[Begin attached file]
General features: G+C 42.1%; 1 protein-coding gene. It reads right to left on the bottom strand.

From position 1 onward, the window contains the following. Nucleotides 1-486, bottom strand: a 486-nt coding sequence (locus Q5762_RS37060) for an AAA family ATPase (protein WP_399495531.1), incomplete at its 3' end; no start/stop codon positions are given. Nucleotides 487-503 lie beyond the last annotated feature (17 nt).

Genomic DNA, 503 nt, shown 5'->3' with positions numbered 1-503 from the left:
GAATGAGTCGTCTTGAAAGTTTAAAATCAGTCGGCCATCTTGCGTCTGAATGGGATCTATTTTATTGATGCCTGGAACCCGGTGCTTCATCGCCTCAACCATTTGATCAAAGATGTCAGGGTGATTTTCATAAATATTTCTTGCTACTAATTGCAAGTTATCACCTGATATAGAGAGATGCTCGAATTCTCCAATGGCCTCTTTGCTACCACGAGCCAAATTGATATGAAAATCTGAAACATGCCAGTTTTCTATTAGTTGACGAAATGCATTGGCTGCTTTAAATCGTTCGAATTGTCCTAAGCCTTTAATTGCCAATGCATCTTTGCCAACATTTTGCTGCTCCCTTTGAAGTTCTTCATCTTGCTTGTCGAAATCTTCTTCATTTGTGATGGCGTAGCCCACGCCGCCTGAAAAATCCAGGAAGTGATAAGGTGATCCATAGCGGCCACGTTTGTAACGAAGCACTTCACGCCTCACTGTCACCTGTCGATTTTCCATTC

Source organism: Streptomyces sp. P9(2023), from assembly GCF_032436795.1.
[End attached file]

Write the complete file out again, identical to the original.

General features: G+C 42.1%; 1 protein-coding gene. It reads right to left on the bottom strand.

From position 1 onward, the window contains the following. Nucleotides 1-486, bottom strand: a 486-nt coding sequence (locus Q5762_RS37060) for an AAA family ATPase (protein WP_399495531.1), incomplete at its 3' end; no start/stop codon positions are given. Nucleotides 487-503 lie beyond the last annotated feature (17 nt).

Genomic DNA, 503 nt, shown 5'->3' with positions numbered 1-503 from the left:
GAATGAGTCGTCTTGAAAGTTTAAAATCAGTCGGCCATCTTGCGTCTGAATGGGATCTATTTTATTGATGCCTGGAACCCGGTGCTTCATCGCCTCAACCATTTGATCAAAGATGTCAGGGTGATTTTCATAAATATTTCTTGCTACTAATTGCAAGTTATCACCTGATATAGAGAGATGCTCGAATTCTCCAATGGCCTCTTTGCTACCACGAGCCAAATTGATATGAAAATCTGAAACATGCCAGTTTTCTATTAGTTGACGAAATGCATTGGCTGCTTTAAATCGTTCGAATTGTCCTAAGCCTTTAATTGCCAATGCATCTTTGCCAACATTTTGCTGCTCCCTTTGAAGTTCTTCATCTTGCTTGTCGAAATCTTCTTCATTTGTGATGGCGTAGCCCACGCCGCCTGAAAAATCCAGGAAGTGATAAGGTGATCCATAGCGGCCACGTTTGTAACGAAGCACTTCACGCCTCACTGTCACCTGTCGATTTTCCATTC

Source organism: Streptomyces sp. P9(2023), from assembly GCF_032436795.1.